Strengthening LGU capacity to address COVID-19 threat

A four-point recommendation on community-based management of COVID-19 was presented during another virtual round table discussion (RTD) presented by the Zuellig Family Foundation in partnership with the Alliance for Improving Health Outcomes (AIHO) and Philippine Society of Public Health Physicians (PSPHP).

The four main points of the recommendation are local preparedness and response strategy, guidelines on identification of cases, establishment of local isolation and general treatment areas for COVID-19 cases (LIGTAs COVID), and family-oriented approach for different levels of care.

The recommendation aims to guide local chief executives (LCE) in enforcing preventive measures for households and streamlining protocols for managing suspected and probable COVID-19 cases. The RTD was also designed to encourage people to strengthen the first line of defense at home.

Dr. Miguel Dorotan, Alliance for Improving Health Outcomes (AIHO) executive director and one of the RTD presenters, said depending on the current scenario in each locality, LGUs can follow a three-level local preparedness and response strategy to determine the appropriate preventive, mitigation, or responsive actions.

Alpha alert: no local COVID-19 case

Alpha alert level shall be placed for LGUs with no known local case of COVID-19. In such level, LCEs are expected to: prepare an incident action plan (IAP), organize the incident management team (IMT), establish and test surveillance and notification system, establish referral system, ensure the presence of adequate health human resource, conduct rapid needs assessment, secure necessary healthcare equipment and supplies, conduct training and orientation for health workers, identify vulnerable and high risk areas and population groups, prepare community quarantine and isolation facilities, disseminate timely and accurate information, and monitor ingress and egress of people into and out of the community. This boils down to preparedness of the community to prevent the virus from infecting the population.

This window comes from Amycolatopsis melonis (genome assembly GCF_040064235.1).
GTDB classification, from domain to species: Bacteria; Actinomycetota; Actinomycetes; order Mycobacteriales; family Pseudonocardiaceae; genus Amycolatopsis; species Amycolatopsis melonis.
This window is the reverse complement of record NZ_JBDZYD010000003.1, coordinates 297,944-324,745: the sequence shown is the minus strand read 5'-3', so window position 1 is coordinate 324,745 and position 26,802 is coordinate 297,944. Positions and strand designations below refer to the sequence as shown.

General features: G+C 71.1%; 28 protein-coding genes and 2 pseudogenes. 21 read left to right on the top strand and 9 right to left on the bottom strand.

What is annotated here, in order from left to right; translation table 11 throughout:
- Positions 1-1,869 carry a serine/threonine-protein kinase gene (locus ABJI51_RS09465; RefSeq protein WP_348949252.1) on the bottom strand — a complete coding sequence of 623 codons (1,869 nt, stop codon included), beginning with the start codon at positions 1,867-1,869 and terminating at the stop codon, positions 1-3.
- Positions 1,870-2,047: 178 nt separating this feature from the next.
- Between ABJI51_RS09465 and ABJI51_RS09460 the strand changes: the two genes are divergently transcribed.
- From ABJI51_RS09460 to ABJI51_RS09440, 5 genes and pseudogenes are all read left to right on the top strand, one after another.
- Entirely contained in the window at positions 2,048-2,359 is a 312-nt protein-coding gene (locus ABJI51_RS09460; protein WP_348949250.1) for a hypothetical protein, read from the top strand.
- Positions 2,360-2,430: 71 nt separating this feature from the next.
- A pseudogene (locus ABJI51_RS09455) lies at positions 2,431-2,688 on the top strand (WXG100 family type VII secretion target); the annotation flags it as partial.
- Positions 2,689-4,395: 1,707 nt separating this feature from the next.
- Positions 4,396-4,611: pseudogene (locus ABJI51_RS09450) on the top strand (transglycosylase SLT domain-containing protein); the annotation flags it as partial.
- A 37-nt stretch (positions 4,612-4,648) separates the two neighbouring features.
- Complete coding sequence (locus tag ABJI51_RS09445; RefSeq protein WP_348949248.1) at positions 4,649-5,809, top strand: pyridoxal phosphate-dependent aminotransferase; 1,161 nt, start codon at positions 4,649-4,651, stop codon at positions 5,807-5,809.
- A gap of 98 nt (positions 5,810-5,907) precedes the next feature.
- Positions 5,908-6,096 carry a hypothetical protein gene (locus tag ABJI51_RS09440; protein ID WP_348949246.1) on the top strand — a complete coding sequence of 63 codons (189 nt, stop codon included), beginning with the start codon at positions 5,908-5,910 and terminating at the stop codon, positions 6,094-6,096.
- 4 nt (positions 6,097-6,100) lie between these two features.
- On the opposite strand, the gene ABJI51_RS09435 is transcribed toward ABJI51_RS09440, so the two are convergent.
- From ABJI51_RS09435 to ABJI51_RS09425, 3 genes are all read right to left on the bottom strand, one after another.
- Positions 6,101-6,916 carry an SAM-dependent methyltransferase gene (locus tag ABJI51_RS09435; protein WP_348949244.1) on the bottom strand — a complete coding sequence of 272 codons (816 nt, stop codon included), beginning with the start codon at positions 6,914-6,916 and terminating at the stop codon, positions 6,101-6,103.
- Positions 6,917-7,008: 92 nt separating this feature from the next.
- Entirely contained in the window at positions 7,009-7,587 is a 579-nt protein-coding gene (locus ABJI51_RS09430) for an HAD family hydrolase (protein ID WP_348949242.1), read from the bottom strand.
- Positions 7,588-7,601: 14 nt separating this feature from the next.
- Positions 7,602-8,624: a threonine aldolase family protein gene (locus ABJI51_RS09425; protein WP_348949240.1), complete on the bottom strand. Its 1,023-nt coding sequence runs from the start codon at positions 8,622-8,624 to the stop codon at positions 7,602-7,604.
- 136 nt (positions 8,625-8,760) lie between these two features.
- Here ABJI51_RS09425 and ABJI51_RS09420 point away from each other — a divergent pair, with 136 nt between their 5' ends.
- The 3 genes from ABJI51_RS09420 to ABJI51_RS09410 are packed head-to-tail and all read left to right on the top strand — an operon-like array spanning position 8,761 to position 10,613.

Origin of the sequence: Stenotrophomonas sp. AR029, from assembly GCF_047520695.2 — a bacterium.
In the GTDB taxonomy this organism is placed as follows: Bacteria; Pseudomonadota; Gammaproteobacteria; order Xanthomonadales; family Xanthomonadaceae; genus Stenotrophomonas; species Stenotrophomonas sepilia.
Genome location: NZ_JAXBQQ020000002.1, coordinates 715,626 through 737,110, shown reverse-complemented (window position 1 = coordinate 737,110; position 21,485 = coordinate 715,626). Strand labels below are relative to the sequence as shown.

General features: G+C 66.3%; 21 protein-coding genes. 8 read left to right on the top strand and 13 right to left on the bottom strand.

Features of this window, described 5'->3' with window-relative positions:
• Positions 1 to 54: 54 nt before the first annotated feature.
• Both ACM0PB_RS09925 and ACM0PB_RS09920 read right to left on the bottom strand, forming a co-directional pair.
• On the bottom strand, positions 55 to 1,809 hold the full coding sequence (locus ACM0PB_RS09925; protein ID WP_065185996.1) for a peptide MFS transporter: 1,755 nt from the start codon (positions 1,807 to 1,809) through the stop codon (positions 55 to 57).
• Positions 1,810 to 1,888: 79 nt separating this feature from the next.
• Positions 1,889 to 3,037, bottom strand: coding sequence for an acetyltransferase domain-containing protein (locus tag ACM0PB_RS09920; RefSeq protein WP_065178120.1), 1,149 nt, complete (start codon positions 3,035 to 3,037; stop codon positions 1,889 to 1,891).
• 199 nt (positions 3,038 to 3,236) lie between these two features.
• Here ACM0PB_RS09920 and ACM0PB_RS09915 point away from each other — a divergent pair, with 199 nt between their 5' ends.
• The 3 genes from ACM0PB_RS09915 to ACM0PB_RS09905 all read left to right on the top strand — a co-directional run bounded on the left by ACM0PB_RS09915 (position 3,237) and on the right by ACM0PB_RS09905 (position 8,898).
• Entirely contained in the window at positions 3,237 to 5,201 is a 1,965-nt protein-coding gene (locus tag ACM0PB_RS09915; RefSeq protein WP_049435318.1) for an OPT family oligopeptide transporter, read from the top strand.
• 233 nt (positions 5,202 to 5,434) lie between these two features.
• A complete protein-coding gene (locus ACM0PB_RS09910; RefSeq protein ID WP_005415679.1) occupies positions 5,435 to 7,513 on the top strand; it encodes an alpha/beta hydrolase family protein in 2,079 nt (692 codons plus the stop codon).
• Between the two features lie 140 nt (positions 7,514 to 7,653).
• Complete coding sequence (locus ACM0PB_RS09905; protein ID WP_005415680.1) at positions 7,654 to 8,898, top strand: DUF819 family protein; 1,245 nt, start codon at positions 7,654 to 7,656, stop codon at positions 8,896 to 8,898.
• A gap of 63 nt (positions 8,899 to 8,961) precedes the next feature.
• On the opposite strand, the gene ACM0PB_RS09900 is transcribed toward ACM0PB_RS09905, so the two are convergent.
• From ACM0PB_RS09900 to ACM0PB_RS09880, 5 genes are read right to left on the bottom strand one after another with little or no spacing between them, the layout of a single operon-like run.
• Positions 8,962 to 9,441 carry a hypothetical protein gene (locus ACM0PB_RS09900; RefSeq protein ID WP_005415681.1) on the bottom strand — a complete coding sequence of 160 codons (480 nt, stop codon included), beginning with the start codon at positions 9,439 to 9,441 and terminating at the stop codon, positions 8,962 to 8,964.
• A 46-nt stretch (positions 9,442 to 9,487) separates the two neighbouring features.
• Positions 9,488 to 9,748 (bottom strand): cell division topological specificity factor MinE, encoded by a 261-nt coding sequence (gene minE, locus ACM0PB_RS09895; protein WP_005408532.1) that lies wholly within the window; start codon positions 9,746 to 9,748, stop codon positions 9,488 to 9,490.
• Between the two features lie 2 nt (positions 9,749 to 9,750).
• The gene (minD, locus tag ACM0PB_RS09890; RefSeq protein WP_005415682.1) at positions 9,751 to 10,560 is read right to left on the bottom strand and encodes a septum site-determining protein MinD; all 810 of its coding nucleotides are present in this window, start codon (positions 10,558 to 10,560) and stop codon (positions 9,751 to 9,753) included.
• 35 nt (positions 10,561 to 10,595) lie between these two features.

Bravo alert: confirmed COVID-19 case

If a positive case has been confirmed, alert level bravo shall be raised and mitigation measures shall be observed. In this case, the LCEs must activate the emergency operations center (EOC) and implement the incident action plan that includes social re-engineering measures like social distancing and prohibition of mass gatherings, household profiling, establishing platforms for information dissemination, and contact tracing.

Charlie alert: COVID-19 community transmission

Meanwhile, if the LGU has already recorded community transmission, alert level charlie will be raised and response actions shall be in place. LCEs shall then issue a directive for implementation of enhanced community quarantine and activate barangay health emergency response team (BHERT) for active case finding, testing of suspected cases, situation report preparations, as well as establishment of community support groups for patients and their families.

As a holistic approach, the four-point recommendation emphasizes preparedness and response to involve government agencies, the private sector, local health units, civil service organizations (CSOs), local COVID-19 task forces (LCTF) and BHERTs, and community members. Sanitation inspectors as well as community isolation unit managers shall also be mobilized to oversee proper waste management and operations of LIGTAs COVID.

The second part of the strategy pertains to guidelines on identification of cases in the community. In this stage, BHERTs play a crucial role in identifying patients for admission. LGUs are also encouraged to set up a hotline which community members can call or text if they develop symptoms or had been in contact with a suspected or a confirmed case.